Irish Civil War incident

Published in 20th-century / Contemporary History, Feature Article, Issue 3 May/June2013, Letters, Revolutionary Period 1912-23, Volume 21

Sir,—I wonder could any of your readers or subscribers assist with an enquiry? Several years ago a man from Galway told me of an experience during the Civil War when he was aged about eighteen. He was interned for a time by the Free State Army. He said that he had not done what he was accused of doing and that he was released following the intercession of the local priest, who knew him well.

One day while in prison, which as far as I remember was Mountjoy, an officer ordered him and other prisoners to stand in a line in a yard and proceeded to question them. When it came to the turn of the prisoner standing next to my acquaintance, this prisoner, a young man aged about seventeen, became cheeky with the officer. He called out his name and said, ‘You shot my father when you were in the Black and Tans in Cork’. The officer said, ‘And I’ll shoot you as well’, which he did. The officer asked my acquaintance a few questions and then moved on to the next prisoner. This prisoner was also aged about seventeen and from Cork. He also called out the name of the officer, stating that he had been a Black and Tan in Cork. The officer then shot him also.

The man who told me this story is long dead. He said that the names of the victims were Murphy and Fitzgerald. He was sure they were both shot dead. He was very straight and would not make up a story like that. He named the officer but I do not recall this name. I have for some years been trying to find any historical reference to back up this story. Most books on the Civil War concentrate on high-ranking people like Collins, de Valera, Liam Lynch, etc.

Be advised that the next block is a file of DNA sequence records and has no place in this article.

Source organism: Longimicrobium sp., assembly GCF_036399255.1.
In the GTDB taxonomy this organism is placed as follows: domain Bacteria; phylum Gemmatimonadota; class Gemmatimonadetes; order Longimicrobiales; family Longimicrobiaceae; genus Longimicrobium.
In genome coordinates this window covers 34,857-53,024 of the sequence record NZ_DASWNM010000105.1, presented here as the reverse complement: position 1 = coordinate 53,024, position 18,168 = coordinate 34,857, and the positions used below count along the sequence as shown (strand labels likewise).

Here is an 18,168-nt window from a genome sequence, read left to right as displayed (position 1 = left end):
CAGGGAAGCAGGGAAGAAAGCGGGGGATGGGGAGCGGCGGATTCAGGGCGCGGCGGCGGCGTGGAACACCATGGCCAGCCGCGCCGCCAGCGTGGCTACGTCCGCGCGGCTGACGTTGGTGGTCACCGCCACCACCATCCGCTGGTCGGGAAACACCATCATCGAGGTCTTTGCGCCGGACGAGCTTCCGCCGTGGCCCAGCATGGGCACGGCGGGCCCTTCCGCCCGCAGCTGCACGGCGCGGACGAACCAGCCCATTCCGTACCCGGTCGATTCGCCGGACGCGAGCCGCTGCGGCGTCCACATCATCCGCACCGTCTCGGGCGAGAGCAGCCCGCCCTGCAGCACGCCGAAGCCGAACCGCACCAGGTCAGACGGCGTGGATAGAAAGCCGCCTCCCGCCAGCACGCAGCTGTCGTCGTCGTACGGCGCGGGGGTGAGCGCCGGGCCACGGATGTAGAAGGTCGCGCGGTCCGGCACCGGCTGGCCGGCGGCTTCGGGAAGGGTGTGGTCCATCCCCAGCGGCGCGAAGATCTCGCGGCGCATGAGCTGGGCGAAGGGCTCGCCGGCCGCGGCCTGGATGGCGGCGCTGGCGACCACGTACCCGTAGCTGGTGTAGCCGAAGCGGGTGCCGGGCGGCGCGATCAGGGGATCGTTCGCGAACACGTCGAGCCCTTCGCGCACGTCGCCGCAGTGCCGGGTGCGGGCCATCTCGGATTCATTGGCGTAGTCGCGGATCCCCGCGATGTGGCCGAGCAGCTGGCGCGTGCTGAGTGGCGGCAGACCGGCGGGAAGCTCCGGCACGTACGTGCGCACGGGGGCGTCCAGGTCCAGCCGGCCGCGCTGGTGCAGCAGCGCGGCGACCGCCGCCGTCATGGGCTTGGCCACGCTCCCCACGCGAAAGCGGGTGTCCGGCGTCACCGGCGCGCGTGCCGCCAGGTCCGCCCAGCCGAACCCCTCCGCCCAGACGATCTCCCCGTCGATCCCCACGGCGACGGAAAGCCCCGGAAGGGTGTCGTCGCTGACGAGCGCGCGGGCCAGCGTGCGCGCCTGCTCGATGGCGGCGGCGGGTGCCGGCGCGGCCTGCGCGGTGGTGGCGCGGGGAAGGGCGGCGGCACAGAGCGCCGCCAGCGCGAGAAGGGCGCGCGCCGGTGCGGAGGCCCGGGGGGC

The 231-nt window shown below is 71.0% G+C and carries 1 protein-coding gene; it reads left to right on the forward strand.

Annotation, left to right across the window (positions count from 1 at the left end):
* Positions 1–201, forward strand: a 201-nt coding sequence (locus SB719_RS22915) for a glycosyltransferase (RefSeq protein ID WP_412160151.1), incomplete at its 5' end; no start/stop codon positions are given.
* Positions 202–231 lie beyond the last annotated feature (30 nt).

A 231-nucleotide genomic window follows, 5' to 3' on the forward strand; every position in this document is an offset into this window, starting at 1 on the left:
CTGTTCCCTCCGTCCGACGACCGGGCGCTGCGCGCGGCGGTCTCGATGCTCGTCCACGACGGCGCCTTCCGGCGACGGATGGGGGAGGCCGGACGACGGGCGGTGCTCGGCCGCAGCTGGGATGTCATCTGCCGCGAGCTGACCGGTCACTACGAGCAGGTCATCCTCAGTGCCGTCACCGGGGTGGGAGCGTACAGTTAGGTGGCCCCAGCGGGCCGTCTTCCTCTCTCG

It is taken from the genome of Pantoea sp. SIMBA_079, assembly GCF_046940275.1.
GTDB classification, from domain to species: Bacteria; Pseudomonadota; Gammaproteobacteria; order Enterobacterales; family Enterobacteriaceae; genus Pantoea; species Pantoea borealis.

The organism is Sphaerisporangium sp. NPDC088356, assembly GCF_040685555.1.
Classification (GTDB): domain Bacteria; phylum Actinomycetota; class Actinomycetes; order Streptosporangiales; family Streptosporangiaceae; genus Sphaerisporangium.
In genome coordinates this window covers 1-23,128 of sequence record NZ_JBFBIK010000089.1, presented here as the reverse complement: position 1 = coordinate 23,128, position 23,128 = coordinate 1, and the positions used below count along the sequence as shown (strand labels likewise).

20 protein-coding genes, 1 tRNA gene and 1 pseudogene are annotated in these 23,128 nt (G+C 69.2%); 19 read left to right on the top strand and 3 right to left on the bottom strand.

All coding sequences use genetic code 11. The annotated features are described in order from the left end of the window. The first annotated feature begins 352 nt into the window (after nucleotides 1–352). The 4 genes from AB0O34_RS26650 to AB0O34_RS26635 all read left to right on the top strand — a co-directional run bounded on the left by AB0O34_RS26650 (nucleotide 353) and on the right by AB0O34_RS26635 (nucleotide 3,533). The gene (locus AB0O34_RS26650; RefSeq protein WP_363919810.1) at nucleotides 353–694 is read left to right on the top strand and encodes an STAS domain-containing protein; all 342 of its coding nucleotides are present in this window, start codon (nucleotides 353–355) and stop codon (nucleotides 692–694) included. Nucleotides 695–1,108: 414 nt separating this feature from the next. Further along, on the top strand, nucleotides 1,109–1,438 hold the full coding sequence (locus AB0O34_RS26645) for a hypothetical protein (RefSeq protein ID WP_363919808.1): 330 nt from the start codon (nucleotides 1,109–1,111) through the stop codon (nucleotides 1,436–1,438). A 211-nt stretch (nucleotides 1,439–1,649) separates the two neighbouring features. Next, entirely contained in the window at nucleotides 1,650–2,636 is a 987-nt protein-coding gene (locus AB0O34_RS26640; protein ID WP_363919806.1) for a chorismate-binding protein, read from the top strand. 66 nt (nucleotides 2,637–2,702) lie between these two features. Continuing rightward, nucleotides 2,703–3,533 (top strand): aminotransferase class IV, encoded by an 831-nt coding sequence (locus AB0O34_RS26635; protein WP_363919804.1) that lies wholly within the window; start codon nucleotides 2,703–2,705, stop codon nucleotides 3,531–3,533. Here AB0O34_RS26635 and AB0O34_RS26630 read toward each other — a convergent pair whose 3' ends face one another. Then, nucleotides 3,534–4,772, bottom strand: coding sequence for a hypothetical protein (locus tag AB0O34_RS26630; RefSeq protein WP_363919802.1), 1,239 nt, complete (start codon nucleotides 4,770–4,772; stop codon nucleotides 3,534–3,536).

In the past year I have read two books written by Martin O’Dwyer, Cashel, Seventy-seven of mine said Ireland and Death before dishonour. The latter book is the type I have been looking for. It recounts several incidents not too dissimilar to the one referred to above but not the incident itself. I have spoken to Mr O’Dwyer and he says, and I agree, that there could be many reasons why my story, based on anecdotal evidence, has not made it into any history book, or at least any book that I know about. Consequently my request is for any information or book reference concerning a Civil War incident in which two young Cork men named Murphy and Fitzgerald were shot by a Free State army officer in an Irish prison yard during the Civil War period of 1922–3.—Yours etc.,

Hazel Lodge
Lissivigeen Upper
Co. Kerry


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